6 tips for ‘healthier’ trick-or-treating with little children

October 20, 2023

Halloween is a fun and exciting time for children to dress up and gather as many sweets and lollies as their Halloween buckets can carry. However, overloading on sugary sweets and lollies can play havoc with their little tummies, not to mention the sleepless night that may follow due to the sugar highs and lows, colourings and other additives that can throw them into a spin.

Our Chief Nutrition Officer (and Mum) Mandy Sacher is sharing her go-to Halloween survival guide, to help curb the sugar rush and save parents from the tantrums and mood swings that may follow.


1. Allow children to choose their treats

When you have finished your trick-or-treating, ask your children to choose two to three pieces from their collection of treats, then offer them something exciting in exchange for the rest of their treats.


2. Avoid trick-or-treating hungry

Just like you should never go to the grocery store hungry, sending your little ones trick-or-treating on an empty stomach will make them more likely to binge on their loot. Instead, why not offer a filling main meal before they head out trick-or-treating and keep up with the fun by adding a Halloween twist?

You can use different veggies to make spider faces or cut ghoulish shapes into a healthy homemade pizza? This sweet potato pizza base is a delicious and healthy alternative to the traditional pizza base.

You can also whip up a Jack-O-Lantern smoothie to keep your little one going. Packed with energy-boosting foods such as banana, pumpkin, and Medjool dates this smoothie is quick to make, easy to carry and delicious.


3. Create some homemade goodies.

If you have the time, why not create some healthy homemade treats?

Here are our favourite go-to homemade Halloween treats that still pack a nutritional punch.

Spicy Halloween Cupcakes   Halloween Chocolates  Jack-O-Lantern Smoothie

4. Stay hydrated

Encourage your child to drink plenty of water throughout the day and evening. Often time thirst can be mistaken for hunger, and thirsty children are more likely to drink sugary soda and fruit juices.


6. Pack some healthier treats

Fill their loot bags with healthier treats such as chocolate-coated rice cakes, dark chocolate buttons, and dried fruit covered with chocolate. If you can’t make your own, our favourite options, which are free from colourings and other additives, include:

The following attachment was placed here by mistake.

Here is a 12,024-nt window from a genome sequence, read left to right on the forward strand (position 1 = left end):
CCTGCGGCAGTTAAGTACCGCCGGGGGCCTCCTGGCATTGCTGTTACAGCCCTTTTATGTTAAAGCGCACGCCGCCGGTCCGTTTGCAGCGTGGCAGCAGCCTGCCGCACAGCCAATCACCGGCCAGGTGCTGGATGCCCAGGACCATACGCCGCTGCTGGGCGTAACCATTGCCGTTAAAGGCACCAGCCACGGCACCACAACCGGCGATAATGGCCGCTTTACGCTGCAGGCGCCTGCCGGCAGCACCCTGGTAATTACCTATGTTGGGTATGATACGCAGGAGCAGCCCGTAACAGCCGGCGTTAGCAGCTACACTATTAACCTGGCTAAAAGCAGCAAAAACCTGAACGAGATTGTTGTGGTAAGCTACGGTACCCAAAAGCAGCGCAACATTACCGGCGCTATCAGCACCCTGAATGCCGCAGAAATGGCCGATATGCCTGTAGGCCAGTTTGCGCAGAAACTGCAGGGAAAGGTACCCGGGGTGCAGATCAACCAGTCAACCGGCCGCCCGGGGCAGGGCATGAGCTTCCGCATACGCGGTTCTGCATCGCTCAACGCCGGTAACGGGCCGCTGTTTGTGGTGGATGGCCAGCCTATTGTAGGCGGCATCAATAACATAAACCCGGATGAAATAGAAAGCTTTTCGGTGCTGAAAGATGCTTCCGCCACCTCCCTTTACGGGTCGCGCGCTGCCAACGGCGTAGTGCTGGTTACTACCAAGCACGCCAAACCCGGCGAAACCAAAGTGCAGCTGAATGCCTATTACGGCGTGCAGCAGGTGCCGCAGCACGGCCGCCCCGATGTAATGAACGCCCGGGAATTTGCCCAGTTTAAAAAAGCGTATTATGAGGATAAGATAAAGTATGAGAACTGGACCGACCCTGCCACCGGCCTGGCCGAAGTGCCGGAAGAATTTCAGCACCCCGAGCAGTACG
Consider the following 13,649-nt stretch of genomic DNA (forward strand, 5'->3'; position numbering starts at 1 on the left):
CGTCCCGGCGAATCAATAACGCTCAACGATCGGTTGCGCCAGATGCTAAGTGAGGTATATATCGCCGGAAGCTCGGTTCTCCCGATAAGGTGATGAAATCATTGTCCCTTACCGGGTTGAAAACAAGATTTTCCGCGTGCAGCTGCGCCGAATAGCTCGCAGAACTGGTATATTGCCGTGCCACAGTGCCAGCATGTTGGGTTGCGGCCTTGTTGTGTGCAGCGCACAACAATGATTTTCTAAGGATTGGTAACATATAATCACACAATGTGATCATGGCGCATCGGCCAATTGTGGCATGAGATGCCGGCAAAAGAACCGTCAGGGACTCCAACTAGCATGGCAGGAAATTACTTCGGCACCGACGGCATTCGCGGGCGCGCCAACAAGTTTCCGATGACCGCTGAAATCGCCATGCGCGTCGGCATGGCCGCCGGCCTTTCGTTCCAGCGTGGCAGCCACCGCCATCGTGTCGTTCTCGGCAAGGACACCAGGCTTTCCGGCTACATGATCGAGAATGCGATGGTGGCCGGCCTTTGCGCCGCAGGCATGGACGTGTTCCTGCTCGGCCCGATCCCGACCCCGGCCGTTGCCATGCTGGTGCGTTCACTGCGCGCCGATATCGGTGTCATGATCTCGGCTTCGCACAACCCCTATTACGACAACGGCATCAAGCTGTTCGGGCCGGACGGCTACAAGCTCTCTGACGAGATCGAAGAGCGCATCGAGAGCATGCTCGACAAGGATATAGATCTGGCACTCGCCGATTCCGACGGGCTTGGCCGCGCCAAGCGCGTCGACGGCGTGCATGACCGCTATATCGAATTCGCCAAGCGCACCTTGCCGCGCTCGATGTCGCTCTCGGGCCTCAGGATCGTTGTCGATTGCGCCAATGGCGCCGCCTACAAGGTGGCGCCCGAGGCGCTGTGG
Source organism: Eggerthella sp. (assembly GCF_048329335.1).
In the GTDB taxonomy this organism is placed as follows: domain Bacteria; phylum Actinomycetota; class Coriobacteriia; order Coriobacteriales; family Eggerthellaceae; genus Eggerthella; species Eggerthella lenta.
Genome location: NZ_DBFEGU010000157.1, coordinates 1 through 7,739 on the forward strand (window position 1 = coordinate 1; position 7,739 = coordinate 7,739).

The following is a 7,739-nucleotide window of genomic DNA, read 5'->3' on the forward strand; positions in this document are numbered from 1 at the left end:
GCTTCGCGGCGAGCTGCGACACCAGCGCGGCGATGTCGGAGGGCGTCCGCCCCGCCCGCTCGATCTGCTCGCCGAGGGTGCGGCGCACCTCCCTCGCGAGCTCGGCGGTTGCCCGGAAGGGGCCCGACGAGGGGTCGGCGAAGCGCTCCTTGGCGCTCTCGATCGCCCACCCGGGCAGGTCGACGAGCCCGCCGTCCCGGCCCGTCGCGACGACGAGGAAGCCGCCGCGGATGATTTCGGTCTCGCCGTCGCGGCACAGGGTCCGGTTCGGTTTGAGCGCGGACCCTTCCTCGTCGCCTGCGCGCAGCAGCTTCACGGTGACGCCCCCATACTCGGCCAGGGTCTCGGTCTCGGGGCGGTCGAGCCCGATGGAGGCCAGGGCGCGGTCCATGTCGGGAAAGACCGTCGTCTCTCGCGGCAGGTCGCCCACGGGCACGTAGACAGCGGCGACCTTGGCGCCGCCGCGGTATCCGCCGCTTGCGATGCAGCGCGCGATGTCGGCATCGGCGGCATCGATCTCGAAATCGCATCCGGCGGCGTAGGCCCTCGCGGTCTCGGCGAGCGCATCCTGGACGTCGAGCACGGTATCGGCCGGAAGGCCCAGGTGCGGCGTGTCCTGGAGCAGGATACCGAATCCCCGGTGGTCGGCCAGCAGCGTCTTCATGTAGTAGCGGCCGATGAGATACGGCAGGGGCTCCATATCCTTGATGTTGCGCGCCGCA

5. Ditch the sugar for babies and toddlers under 2

Little ones’ taste buds are super sensitive, and it’s best not to introduce them to sugar-filled lollies from a young age. Although Halloween is a special occasion, and all children love to enjoy ‘sometimes’ food, sugar can play havoc on their little bellies and immune systems.

The good news is that at this age, it is easy to present a fun homemade goodie or to offer non-food items such as little toys or stuffed animals to guide them away from the sugary treats.



MindChamps Global Chief Nutrition Officer Mandy Sacher is Australia’s leading Paediatric Nutritionist, best-selling Author, child nutrition expert, blogger, and mother of two! She is also known for co-developing MEND (Mind Exercise Nutrition Do It!), the world’s largest and most researched childhood obesity prevention and treatment program based in the UK that was developed with over ten years of research. 

Mandy and her Nutrition Team believe in the wellbeing of all our MindChamps children and that their nutritional needs should be fulfilled in our centres. Mandy’s philosophy is simple – teach children’s taste buds to enjoy nourishing, nutritionally beneficial foods as early as possible to ensure optimal development and establishment of lifelong healthy eating behaviours. Bridging the gaps in food and nutrition, this first-of-its-kind partnership is our commitment to create and elevate a positive and lasting impact on childhood nutrition on a global level.